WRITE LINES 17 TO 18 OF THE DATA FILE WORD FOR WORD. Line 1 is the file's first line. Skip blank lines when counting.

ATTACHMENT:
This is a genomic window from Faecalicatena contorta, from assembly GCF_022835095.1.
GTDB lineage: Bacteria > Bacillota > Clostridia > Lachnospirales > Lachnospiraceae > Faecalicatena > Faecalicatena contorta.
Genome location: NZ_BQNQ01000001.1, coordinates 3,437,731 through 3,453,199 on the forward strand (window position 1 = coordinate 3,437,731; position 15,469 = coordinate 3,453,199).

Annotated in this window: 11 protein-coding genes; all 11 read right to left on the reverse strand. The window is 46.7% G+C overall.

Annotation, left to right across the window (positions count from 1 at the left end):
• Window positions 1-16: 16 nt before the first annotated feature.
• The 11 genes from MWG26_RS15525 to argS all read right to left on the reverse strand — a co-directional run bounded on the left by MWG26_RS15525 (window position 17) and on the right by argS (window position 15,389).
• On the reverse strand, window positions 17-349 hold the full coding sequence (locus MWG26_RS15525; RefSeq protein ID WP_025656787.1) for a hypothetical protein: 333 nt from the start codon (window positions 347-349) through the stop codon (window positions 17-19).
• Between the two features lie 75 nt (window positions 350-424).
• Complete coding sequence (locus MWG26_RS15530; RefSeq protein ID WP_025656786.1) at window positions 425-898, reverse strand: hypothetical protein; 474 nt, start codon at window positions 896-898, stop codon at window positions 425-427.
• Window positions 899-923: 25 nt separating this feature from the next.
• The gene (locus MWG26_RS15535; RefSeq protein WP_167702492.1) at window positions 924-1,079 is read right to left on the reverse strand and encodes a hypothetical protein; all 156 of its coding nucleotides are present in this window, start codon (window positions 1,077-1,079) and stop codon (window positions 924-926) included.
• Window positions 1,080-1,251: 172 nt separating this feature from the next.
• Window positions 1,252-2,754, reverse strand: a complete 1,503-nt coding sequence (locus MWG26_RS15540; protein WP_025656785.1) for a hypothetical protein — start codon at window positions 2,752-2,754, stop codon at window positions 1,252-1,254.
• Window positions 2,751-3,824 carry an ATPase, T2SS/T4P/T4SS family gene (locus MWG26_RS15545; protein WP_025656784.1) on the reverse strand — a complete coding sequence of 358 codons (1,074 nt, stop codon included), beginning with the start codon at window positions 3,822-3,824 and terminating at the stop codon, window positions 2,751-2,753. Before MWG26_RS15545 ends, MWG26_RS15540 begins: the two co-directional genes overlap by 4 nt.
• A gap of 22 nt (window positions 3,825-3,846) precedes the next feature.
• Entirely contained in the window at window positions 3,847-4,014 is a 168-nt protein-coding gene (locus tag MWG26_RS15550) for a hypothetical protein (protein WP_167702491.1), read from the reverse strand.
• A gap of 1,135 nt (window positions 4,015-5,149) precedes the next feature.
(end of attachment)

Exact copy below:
• Entirely contained in the window at window positions 3,847-4,014 is a 168-nt protein-coding gene (locus tag MWG26_RS15550) for a hypothetical protein (protein WP_167702491.1), read from the reverse strand.
• A gap of 1,135 nt (window positions 4,015-5,149) precedes the next feature.